Marjorie's eLetter for WINTER 2012

winter 2012 E-Letter
By Marjorie Harris

winter weirdness


Finally finally it actually looks like winter. But it's been a strange one. Here in Southern Ontario, between bouts of rain and warm weather, buds are developing on shrubs and trees. Now the killer winter weather has hit, followed by more rain and rising temps chances are they'll get blasted. We might not have quite the floriferous Spring we'd like to see in a few months.

At the rate confusing weather patterns are proceeding, we will probably have to revise our ideas about Zones. Zonitis, as the late great gardener Geoffrey Charlesworth dubbed it. It drove him crazy when

people fretted about "my Zone 4" garden as though there were walls around their private plot.

Of course, there are dozens of factors that affect a plant's ability to survive not the least being its individual DNA. A climate zone is only a rough idea of the lowest temperature a plant can survive in most people's experiences. In Canada we consider other factors including height above sea level and designate cooler (ZXa) and warmer (ZXb) areas in our zones (we include the number of frost-free days, minimum and maximum temps; wind and how much snow cover is expected for calculating each sub-zone).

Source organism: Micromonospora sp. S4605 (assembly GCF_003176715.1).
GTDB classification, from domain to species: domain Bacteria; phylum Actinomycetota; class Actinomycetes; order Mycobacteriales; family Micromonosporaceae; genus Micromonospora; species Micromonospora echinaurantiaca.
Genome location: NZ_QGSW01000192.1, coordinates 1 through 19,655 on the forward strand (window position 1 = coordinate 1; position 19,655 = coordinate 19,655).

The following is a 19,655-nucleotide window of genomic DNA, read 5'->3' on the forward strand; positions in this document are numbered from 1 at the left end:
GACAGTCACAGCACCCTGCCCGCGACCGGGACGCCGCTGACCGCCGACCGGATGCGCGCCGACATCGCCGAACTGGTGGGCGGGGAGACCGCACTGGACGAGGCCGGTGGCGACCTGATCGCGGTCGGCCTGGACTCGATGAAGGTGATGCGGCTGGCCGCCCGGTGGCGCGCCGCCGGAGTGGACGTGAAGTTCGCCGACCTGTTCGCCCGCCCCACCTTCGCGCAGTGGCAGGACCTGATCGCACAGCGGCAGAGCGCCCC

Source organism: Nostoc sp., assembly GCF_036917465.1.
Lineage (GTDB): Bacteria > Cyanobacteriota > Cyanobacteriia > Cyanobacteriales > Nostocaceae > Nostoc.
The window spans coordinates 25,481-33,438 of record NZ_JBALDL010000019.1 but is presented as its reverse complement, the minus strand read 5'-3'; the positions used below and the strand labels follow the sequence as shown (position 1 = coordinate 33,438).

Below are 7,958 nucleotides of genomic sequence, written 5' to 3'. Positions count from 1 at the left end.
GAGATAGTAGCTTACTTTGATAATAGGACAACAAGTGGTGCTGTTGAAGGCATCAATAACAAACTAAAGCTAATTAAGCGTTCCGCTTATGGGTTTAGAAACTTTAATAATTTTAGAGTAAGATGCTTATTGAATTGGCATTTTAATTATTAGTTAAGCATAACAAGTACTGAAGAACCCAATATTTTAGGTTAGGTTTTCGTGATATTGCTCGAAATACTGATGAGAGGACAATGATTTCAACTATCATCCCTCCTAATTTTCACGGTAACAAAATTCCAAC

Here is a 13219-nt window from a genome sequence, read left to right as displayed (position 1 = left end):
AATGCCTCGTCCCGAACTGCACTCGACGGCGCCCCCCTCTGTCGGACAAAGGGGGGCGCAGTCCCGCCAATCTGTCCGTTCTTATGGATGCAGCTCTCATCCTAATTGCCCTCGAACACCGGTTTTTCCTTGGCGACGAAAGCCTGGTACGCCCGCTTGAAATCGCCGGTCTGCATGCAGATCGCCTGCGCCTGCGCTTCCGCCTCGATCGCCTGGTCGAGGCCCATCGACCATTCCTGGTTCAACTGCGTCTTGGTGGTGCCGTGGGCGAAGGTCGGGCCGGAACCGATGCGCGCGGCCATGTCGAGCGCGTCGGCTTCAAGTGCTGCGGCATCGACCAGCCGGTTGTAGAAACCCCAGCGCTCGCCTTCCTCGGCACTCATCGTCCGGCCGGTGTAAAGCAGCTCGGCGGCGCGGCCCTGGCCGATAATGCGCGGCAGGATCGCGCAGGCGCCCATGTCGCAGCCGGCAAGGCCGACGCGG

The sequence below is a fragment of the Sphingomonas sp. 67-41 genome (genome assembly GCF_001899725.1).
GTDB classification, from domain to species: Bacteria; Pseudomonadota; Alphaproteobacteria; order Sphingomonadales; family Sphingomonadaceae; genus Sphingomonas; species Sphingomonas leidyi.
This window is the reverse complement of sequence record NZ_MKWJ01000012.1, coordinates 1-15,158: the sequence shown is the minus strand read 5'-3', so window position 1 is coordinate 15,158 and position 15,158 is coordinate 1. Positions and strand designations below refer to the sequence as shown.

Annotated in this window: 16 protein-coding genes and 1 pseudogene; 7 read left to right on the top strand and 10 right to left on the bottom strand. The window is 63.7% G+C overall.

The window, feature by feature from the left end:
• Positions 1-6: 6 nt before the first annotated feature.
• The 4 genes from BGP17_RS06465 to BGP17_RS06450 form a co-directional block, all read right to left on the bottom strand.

This has to the shot of winter 2012. We have all seen this going on in our gardens. It’s both a welcome and a poignant sight. This hellebores is H. ‘Josef Lemper’ which is rapidly turning into one of my favourite plants—especially because it bravely blooms in perfectly miserable weather.


The deep magic of gardening is in its microclimates. Once that's understood you can push the zones as hard as possible. A microclimate can be a very small area, very close to the house where lots of heat stores up; or near a stone wall alee of the prevailing wind; shelter belts from trees make a huge difference as do buildings (high rise and otherwise); and how the killer winter sun hits (freeze-thaw cycles).  This kind of careful observation is what will provide the most accurate information about what comprises an individual garden. How much light, the kind of soil you may have along with its drainage will probably affect a plant more profoundly than almost anything else.